Return to Headlines

New Trustees Benefit from Board of Education Retreat

Members of the Eastchester School Board gathered in the District Central Office to begin to map out a plan for the 2022-2023 school year.

But the July 27 Board of Education retreat was less about crafting a specific strategic vision for the future of the school district—that will come later—and more about helping board members clearly define their roles, goals and responsibilities for the upcoming year.

The retreat, led by Interim Superintendent Dr. Ronald Valenti, served as both a team-building exercise and a crash course of sorts for a School Board comprised of many first-time Trustees. 

Three new Trustees—Matthew Fanelli, Christine Civitano-Lombardi and Laurie Giacobbe—were sworn in at the Board of Education Re-organizational Meeting on July 7, while another, Michele Lawlor, officially stepped into her role just before the end of the 2021-22 school year. Seven of the nine members on the Eastchester Board have either one year of experience or are just beginning their first full term. Valenti acknowledged that the composition of the Eastchester School Board makes it a remarkable entity in many ways and said that he was eager to begin working with this group.

“It’s unique in the best of ways from my perspective,” explained Valenti. “Also, eight of the nine board members have children in the schools, so they are literally consumers of the educational delivery of services; from one point of view, you could make the argument that it is the best kind of Board.”

Valenti provided Board Members with a detailed breakdown of their functions and responsibilities within the educational system of New York and highlighted best practices that should serve them well throughout their terms. Christine Civitano-Lombardi admitted that the information was particularly helpful, especially for the newer board members.

“There were a lot of items that you wouldn’t really know about just being a parent in the district; it was something of an introductory course in education law,” she said. “It was very well-run by Dr. Valenti, who certainly is a cerebral wealth of knowledge when it comes to the educational system.”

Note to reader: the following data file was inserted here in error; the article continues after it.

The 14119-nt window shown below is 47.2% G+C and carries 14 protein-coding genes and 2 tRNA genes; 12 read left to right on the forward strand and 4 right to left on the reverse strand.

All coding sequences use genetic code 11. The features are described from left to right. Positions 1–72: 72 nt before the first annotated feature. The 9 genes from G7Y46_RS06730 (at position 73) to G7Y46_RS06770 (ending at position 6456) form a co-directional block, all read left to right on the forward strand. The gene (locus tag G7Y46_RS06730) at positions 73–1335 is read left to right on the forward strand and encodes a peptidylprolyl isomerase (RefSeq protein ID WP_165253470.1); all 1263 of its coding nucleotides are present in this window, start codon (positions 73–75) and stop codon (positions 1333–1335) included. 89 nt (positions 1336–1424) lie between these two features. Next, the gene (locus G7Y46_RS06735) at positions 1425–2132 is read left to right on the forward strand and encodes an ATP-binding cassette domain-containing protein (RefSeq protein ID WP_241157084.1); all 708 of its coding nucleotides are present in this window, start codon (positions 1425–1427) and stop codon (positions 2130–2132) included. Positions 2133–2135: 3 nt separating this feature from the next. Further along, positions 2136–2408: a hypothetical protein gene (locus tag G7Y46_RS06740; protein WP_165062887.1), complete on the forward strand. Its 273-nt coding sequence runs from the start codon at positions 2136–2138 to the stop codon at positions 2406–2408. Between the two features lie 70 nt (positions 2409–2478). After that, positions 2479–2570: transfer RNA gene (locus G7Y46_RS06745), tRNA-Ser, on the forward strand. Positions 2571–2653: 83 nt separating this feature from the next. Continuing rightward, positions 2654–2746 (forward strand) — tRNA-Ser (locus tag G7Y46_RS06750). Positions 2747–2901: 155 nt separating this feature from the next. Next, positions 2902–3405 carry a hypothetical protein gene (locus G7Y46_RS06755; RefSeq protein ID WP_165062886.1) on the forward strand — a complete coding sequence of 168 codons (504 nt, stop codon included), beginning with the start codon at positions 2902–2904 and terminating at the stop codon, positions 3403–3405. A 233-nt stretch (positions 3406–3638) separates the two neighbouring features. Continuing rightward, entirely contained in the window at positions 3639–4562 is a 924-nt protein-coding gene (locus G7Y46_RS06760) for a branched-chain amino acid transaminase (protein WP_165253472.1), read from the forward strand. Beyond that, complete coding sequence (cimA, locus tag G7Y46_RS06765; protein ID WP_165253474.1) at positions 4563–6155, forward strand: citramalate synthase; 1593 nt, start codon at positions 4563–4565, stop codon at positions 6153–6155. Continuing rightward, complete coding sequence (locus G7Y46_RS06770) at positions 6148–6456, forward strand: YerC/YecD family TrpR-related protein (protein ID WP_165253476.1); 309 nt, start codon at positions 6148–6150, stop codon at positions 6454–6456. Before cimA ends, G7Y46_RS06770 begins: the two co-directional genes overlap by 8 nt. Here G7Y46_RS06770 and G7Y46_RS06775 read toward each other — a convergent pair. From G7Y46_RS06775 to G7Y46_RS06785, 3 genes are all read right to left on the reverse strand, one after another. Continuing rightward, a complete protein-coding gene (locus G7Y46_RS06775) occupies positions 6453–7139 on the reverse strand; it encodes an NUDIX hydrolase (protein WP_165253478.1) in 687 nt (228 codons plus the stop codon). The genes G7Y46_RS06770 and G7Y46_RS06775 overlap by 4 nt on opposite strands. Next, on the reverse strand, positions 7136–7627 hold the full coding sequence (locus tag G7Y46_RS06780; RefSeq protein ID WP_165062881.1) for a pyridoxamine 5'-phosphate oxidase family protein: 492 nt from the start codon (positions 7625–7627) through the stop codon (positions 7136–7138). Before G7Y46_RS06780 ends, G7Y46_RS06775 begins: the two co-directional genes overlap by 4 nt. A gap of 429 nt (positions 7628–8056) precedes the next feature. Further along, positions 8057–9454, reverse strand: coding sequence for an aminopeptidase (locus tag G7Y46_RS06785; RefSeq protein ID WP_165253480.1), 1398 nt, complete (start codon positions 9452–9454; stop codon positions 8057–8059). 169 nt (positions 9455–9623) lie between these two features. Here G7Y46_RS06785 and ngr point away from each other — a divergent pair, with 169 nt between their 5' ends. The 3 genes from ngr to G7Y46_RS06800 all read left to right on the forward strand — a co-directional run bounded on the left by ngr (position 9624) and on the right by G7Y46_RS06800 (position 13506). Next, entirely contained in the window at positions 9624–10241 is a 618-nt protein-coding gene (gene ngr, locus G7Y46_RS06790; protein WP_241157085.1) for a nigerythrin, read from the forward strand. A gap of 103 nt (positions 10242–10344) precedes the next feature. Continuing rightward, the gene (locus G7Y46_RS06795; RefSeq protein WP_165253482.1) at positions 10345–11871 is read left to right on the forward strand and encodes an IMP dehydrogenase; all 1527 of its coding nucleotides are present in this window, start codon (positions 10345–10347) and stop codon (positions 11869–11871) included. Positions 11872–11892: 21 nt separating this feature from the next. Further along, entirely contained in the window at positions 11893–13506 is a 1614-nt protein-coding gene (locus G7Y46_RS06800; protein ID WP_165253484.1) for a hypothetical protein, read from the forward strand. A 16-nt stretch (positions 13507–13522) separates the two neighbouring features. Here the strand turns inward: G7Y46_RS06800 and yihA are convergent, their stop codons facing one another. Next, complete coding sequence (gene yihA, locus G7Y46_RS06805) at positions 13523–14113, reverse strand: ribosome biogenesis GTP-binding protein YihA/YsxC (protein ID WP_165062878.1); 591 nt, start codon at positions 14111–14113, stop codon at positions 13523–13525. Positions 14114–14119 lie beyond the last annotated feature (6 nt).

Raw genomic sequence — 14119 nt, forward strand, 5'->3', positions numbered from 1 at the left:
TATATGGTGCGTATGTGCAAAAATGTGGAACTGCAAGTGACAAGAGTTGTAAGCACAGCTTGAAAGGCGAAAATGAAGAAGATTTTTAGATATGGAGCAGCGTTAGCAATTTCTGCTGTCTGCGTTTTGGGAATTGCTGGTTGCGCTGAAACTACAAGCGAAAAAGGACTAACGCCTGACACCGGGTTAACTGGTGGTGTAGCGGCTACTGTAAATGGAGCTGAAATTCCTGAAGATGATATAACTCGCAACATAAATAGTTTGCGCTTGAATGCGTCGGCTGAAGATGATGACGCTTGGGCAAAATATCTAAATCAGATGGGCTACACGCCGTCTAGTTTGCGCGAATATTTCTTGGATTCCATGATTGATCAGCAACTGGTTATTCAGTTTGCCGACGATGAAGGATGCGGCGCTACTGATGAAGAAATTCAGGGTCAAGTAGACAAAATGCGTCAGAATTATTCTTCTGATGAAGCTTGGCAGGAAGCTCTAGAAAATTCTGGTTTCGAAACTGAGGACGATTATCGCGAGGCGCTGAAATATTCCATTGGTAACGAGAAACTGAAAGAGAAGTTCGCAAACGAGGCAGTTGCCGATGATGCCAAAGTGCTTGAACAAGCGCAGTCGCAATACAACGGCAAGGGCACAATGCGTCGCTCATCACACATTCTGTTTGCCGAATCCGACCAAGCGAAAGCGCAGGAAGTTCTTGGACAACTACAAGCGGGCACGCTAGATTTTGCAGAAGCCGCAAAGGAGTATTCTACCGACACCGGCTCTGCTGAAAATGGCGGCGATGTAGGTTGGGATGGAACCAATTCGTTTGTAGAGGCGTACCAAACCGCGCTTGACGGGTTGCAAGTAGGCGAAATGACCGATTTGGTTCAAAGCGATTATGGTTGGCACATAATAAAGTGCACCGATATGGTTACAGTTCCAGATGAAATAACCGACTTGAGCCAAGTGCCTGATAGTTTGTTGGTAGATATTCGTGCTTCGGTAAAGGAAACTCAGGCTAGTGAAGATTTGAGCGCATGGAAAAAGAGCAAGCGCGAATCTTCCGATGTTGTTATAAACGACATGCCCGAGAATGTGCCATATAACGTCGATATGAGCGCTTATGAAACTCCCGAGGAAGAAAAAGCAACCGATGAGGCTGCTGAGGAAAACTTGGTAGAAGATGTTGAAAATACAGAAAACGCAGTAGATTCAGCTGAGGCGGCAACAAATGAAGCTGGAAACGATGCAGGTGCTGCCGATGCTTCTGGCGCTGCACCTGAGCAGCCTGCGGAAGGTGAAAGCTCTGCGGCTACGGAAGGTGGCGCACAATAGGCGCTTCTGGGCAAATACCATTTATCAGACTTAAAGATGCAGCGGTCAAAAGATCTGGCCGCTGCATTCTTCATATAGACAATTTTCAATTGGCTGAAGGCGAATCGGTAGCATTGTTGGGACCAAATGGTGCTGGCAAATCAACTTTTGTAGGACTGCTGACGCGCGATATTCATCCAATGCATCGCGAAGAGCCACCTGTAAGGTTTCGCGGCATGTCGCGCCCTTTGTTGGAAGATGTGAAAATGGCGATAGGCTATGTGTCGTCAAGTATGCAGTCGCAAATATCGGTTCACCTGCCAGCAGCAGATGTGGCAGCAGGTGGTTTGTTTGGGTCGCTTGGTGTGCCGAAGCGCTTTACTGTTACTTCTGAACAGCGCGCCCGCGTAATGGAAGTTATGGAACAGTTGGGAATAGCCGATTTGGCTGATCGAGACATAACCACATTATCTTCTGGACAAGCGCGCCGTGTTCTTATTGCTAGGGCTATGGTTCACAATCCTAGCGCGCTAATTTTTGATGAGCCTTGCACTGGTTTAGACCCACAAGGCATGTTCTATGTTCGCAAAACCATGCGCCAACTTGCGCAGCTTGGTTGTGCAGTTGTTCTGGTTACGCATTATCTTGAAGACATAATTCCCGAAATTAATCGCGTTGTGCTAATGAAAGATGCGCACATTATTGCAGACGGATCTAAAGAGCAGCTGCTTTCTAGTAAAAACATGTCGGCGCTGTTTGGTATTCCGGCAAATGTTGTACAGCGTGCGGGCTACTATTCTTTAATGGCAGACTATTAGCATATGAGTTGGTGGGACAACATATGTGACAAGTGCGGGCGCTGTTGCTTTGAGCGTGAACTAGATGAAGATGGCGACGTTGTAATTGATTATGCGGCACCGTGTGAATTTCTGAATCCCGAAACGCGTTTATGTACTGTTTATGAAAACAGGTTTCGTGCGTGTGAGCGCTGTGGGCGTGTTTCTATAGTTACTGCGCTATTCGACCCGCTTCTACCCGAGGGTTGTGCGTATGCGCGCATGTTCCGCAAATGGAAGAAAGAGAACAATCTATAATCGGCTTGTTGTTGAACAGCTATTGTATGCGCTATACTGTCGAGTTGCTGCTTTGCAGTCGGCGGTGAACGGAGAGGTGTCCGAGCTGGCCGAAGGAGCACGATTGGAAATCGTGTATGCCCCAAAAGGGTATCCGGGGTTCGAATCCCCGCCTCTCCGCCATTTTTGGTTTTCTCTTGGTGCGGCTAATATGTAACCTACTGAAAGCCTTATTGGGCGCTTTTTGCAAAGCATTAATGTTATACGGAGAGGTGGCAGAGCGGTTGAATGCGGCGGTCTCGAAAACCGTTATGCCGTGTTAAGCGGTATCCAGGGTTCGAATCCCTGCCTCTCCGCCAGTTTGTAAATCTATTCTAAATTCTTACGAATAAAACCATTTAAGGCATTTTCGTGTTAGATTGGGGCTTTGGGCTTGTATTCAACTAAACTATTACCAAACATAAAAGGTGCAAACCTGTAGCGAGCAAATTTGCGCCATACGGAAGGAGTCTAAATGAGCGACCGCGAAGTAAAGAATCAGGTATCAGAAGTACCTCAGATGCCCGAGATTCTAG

The Trustees broke into smaller groups to discuss hypothetical scenarios that challenged them to confront how they would respond to certain ethical quandaries that might arise during their terms. The activity—which dealt with topics including breaches of confidentiality and potential conflicts of interest— was particularly effective, according to Michele Lawlor. 

“Once we were doing the training, there were things that really jumped off the page,” she said. “It solidified what our roles and responsibilities and how necessary it is to operate within the chain of command.”

Laurie Giacobbe highlighted an exercise in which the Trustees were asked write down their top two priorities for the school year as especially impactful, as it reinforced that—in many instances—Board Members shared a common vision for the School District. 

“In getting to see the priorities of the other Board Members, I think we realized that we all had a lot in common,” said Giacobbe. 

Thursday’s retreat was the first of two summer retreats for the Board. On Tuesday, Aug. 2, Board Members will participate in another training session alongside administrators from the each of the District’s school buildings. The retreat will largely be focused on fostering strong lines of communication between the Board and school administrators, something Matthew Fanelli believes will be of the upmost importance. 

“The Board, the Superintendent and the administrators are on one team,” said Fanelli. “This is an opportunity to lock arms together, look at the goals of the community, communicate those cohesively, and make sure we’re all singing from the same sheet music.”